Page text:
CAMBRIDGE, Mass. (AP) -- Baseball fans should expect to go through a metal detector to see their favorite team play in 2014.
Major League Baseball security director John Skinner said on Friday that all 30 teams are expected to screen all fans entering their ballparks next season. Some aspects of the screening will be left to individual teams, but the commissioner's office is planning to recommend walk-through metal detectors, he said.
''It's the reality, unfortunately, of this world,'' Skinner said at the Ivy Sports Symposium at the Harvard Law School. ''Ultimately, it will happen.''
Skinner made the comments during on a panel called ''Preparing for the Worst: Crisis Management.'' Among the other panelists was Tom Grilk, the executive director of the Boston Athletic Association, which organizes the Boston Marathon.
Three people were killed and more than 260 wounded in April when two bombs were set off at the finish line in April. Since then, most sporting events and facilities have increased security, with the NFL limiting fans attending regular-season games this year to a single, see-through bag for their belongings.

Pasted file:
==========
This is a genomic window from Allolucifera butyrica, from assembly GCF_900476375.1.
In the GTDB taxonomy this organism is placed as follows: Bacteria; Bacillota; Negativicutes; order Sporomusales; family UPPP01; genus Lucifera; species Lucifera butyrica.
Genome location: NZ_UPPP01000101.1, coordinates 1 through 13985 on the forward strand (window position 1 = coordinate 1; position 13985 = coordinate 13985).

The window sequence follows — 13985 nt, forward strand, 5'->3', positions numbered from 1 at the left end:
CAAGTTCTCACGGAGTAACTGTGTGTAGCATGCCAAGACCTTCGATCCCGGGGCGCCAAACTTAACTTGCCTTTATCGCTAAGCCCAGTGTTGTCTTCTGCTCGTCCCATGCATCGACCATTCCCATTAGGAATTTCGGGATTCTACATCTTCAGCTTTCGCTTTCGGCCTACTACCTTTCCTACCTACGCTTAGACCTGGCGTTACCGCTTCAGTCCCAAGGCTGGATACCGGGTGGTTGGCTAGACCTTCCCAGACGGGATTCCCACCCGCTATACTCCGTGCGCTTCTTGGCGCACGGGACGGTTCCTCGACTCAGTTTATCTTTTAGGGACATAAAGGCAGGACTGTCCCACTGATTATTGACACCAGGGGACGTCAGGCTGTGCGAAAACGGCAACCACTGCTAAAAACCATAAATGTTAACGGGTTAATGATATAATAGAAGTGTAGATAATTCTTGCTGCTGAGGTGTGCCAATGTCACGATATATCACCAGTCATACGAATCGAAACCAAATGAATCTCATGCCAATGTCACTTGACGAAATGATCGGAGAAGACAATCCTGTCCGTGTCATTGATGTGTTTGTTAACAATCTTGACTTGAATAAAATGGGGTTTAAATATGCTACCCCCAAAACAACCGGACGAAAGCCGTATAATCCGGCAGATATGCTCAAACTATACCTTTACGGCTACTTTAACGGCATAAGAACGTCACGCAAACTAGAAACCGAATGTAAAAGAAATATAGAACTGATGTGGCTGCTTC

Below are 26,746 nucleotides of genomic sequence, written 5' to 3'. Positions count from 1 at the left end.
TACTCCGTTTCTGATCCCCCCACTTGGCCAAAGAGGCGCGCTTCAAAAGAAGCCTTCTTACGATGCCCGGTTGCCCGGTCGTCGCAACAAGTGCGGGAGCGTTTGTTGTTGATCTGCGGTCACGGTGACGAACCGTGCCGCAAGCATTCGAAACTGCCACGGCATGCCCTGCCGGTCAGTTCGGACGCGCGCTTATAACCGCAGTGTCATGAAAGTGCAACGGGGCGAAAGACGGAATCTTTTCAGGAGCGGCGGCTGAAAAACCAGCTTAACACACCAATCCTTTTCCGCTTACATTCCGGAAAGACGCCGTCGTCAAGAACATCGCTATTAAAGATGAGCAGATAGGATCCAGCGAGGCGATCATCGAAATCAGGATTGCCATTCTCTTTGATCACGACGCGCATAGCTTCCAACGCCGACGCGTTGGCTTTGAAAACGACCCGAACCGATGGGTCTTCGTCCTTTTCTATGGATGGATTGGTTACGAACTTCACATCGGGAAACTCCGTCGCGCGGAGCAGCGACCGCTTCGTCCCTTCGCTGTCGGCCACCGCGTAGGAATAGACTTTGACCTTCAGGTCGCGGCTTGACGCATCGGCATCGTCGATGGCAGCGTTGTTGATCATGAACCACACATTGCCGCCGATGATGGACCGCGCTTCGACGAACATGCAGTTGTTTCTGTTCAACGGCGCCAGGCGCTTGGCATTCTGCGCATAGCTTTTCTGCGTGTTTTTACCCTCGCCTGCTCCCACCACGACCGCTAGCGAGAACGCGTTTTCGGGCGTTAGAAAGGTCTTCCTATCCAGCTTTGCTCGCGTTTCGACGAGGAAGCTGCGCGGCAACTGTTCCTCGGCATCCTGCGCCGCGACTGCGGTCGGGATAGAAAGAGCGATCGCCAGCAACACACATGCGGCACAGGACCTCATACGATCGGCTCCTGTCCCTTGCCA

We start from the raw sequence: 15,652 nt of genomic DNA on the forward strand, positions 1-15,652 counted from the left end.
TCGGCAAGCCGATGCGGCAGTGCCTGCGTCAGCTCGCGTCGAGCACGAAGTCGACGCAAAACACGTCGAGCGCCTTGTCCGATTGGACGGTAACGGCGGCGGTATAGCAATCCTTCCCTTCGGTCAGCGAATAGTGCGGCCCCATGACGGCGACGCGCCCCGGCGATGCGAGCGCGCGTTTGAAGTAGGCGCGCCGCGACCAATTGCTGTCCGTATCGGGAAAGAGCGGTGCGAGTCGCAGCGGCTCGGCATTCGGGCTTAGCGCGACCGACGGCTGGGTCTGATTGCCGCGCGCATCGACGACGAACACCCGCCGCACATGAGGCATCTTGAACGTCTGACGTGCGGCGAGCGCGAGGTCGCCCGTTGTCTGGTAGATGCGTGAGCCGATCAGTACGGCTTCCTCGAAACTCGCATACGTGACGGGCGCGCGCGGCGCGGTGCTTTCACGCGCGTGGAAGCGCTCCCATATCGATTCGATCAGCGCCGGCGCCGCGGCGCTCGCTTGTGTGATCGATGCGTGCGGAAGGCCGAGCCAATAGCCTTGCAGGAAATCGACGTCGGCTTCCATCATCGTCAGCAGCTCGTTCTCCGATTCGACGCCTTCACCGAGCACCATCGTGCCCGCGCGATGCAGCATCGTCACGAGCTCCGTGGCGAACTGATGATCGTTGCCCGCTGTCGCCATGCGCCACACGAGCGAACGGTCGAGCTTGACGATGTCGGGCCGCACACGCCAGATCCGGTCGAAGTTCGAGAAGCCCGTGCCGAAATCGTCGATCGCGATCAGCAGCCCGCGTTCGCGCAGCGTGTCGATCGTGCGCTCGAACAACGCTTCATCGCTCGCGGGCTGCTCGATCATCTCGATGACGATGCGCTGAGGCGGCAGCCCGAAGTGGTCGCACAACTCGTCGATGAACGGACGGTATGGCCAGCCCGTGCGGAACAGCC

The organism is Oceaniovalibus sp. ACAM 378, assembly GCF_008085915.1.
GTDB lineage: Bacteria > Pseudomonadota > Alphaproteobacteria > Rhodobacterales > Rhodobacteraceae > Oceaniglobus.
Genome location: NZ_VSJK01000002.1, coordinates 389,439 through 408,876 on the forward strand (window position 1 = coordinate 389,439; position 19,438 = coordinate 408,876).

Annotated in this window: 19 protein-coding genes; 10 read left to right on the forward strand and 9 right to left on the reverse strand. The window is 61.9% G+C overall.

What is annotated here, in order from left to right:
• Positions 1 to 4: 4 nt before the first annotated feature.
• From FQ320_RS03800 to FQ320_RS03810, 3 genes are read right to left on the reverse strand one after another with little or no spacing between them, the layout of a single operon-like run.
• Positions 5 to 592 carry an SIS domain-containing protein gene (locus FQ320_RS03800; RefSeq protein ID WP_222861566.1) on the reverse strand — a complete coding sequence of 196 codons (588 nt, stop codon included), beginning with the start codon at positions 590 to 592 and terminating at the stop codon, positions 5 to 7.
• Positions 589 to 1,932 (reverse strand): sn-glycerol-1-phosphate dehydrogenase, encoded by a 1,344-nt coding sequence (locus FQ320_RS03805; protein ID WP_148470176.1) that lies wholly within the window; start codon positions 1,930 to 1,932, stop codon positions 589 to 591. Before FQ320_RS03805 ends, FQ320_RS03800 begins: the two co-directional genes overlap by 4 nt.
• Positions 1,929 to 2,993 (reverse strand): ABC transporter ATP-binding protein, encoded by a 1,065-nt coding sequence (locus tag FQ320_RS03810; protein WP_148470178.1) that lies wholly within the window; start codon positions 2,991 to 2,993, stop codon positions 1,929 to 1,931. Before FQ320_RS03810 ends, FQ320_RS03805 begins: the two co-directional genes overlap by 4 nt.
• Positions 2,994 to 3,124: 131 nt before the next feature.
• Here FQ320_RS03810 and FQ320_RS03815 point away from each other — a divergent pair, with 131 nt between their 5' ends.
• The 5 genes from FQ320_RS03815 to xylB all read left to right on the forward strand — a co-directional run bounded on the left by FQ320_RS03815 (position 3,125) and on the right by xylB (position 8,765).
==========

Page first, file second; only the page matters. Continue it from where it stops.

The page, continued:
In Boston, the bombings led to an increase in security at sporting events that included checking all cars entering the garage under the TD Garden, the home of the Bruins and Celtics. Many of the more visible measures were eventually dropped and there were no further terror incidents; a large contingent of law enforcement was out on the night the Red Sox clinched the World Series, and police said they arrested nine people for unruly behavior during the celebration.
Skinner told The Associated Press after the panel that baseball will be making a presentation to its teams at the winter meetings in December in Lake Buena Vista, Fla. Asked for more details, MLB spokesman Michael Teevan said the plans are still developing.
''We have been reviewing our security procedures for many months and we will issue a security bulletin in 2014 that will include practices and procedures that are responsive to the new security environment,'' Teevan said in an email. ''Fan screening will be one of the subjects addressed. We are continuing to consult with our clubs, our experts and the Department of Homeland Security, and we expect to announce specific changes after some further off-season meetings.''
- Sports & Recreation
- Major League Baseball
- Boston Athletic Association
- Harvard Law School